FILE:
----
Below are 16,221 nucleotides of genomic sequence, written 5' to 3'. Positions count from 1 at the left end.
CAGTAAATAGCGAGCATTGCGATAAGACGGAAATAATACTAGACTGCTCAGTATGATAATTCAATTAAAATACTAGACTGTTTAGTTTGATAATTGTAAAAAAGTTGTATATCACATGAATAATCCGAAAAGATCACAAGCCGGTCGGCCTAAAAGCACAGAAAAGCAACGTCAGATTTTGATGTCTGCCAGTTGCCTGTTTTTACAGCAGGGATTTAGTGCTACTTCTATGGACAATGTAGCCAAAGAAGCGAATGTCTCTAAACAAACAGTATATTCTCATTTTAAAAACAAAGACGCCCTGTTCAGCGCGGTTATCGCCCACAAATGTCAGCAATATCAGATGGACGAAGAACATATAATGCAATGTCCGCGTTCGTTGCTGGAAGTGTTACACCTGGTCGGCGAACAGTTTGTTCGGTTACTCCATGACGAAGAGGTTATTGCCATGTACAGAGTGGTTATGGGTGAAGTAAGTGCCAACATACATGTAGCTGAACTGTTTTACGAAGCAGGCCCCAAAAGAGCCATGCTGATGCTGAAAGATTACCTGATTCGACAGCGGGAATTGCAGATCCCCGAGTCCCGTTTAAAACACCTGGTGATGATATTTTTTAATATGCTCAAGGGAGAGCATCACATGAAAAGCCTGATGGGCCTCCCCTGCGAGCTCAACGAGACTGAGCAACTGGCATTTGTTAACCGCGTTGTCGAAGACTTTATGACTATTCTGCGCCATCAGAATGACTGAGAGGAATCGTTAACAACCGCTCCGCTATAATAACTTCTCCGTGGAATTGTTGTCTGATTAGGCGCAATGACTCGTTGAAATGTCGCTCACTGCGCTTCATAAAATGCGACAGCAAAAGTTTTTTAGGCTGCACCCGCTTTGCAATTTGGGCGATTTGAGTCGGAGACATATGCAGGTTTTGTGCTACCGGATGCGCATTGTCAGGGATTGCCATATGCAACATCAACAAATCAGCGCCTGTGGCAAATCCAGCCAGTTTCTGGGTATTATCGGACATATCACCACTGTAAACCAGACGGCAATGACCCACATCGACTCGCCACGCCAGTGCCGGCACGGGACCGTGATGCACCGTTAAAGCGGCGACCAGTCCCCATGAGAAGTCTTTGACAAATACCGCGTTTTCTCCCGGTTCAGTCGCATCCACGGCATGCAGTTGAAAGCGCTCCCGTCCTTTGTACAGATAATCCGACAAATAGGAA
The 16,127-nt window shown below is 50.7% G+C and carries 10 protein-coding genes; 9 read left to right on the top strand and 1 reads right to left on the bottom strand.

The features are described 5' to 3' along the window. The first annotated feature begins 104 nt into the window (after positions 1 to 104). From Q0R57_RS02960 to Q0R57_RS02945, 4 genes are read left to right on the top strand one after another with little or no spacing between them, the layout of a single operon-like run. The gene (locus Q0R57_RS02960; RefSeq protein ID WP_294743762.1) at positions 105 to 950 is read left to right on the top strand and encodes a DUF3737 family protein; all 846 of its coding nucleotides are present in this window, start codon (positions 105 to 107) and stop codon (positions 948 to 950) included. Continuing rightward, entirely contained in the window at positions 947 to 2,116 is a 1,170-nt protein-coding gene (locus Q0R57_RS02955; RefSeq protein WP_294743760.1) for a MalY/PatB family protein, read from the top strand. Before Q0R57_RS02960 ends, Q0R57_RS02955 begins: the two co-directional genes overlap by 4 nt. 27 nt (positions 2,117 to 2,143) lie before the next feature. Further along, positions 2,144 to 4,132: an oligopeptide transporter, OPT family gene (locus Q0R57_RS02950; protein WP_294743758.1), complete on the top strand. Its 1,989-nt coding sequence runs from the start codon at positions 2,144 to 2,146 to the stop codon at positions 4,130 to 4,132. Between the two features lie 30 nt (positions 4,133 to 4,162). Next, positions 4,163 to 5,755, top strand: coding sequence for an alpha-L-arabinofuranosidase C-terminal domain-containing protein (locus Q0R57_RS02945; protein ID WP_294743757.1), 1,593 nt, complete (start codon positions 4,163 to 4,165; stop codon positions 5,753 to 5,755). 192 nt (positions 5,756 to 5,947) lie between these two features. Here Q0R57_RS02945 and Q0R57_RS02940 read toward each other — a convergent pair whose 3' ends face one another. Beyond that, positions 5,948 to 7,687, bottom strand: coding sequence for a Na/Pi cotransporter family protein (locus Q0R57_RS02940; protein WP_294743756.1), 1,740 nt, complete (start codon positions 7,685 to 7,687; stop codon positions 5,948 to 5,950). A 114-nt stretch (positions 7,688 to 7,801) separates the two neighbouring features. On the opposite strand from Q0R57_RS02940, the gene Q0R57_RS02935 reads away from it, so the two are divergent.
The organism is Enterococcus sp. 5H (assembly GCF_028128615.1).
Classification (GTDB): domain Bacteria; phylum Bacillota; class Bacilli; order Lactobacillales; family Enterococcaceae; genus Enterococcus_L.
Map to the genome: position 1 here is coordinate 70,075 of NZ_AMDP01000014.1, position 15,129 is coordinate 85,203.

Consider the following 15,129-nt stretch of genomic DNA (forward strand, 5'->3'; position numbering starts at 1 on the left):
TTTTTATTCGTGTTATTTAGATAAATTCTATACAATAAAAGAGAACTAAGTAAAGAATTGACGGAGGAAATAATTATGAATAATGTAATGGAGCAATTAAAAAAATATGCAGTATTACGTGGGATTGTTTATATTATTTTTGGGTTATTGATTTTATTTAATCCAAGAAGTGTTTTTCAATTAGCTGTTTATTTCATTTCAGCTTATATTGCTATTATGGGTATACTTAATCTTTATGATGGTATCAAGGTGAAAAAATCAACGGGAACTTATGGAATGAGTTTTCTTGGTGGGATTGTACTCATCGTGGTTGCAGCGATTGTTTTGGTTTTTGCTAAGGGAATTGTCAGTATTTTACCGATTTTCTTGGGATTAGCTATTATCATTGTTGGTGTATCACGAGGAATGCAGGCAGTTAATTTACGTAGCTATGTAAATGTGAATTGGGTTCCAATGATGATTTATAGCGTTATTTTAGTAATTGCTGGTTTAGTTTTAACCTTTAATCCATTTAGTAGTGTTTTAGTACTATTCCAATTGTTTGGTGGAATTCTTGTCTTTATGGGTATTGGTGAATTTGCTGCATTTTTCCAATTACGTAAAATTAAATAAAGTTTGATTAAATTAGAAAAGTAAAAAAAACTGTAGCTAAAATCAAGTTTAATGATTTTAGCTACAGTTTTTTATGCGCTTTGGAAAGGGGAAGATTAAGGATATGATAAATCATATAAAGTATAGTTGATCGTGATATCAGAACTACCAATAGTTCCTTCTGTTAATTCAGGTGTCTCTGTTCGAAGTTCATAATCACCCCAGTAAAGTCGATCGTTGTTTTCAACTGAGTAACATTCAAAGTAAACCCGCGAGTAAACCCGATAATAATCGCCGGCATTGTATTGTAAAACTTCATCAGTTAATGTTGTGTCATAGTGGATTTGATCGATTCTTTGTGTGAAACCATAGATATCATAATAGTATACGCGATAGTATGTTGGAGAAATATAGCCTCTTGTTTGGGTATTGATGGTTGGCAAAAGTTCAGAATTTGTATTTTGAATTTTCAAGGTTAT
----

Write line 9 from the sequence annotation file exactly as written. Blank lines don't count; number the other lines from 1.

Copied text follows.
TTTTTATTCGTGTTATTTAGATAAATTCTATACAATAAAAGAGAACTAAGTAAAGAATTGACGGAGGAAATAATTATGAATAATGTAATGGAGCAATTAAAAAAATATGCAGTATTACGTGGGATTGTTTATATTATTTTTGGGTTATTGATTTTATTTAATCCAAGAAGTGTTTTTCAATTAGCTGTTTATTTCATTTCAGCTTATATTGCTATTATGGGTATACTTAATCTTTATGATGGTATCAAGGTGAAAAAATCAACGGGAACTTATGGAATGAGTTTTCTTGGTGGGATTGTACTCATCGTGGTTGCAGCGATTGTTTTGGTTTTTGCTAAGGGAATTGTCAGTATTTTACCGATTTTCTTGGGATTAGCTATTATCATTGTTGGTGTATCACGAGGAATGCAGGCAGTTAATTTACGTAGCTATGTAAATGTGAATTGGGTTCCAATGATGATTTATAGCGTTATTTTAGTAATTGCTGGTTTAGTTTTAACCTTTAATCCATTTAGTAGTGTTTTAGTACTATTCCAATTGTTTGGTGGAATTCTTGTCTTTATGGGTATTGGTGAATTTGCTGCATTTTTCCAATTACGTAAAATTAAATAAAGTTTGATTAAATTAGAAAAGTAAAAAAAACTGTAGCTAAAATCAAGTTTAATGATTTTAGCTACAGTTTTTTATGCGCTTTGGAAAGGGGAAGATTAAGGATATGATAAATCATATAAAGTATAGTTGATCGTGATATCAGAACTACCAATAGTTCCTTCTGTTAATTCAGGTGTCTCTGTTCGAAGTTCATAATCACCCCAGTAAAGTCGATCGTTGTTTTCAACTGAGTAACATTCAAAGTAAACCCGCGAGTAAACCCGATAATAATCGCCGGCATTGTATTGTAAAACTTCATCAGTTAATGTTGTGTCATAGTGGATTTGATCGATTCTTTGTGTGAAACCATAGATATCATAATAGTATACGCGATAGTATGTTGGAGAAATATAGCCTCTTGTTTGGGTATTGATGGTTGGCAAAAGTTCAGAATTTGTATTTTGAATTTTCAAGGTTAT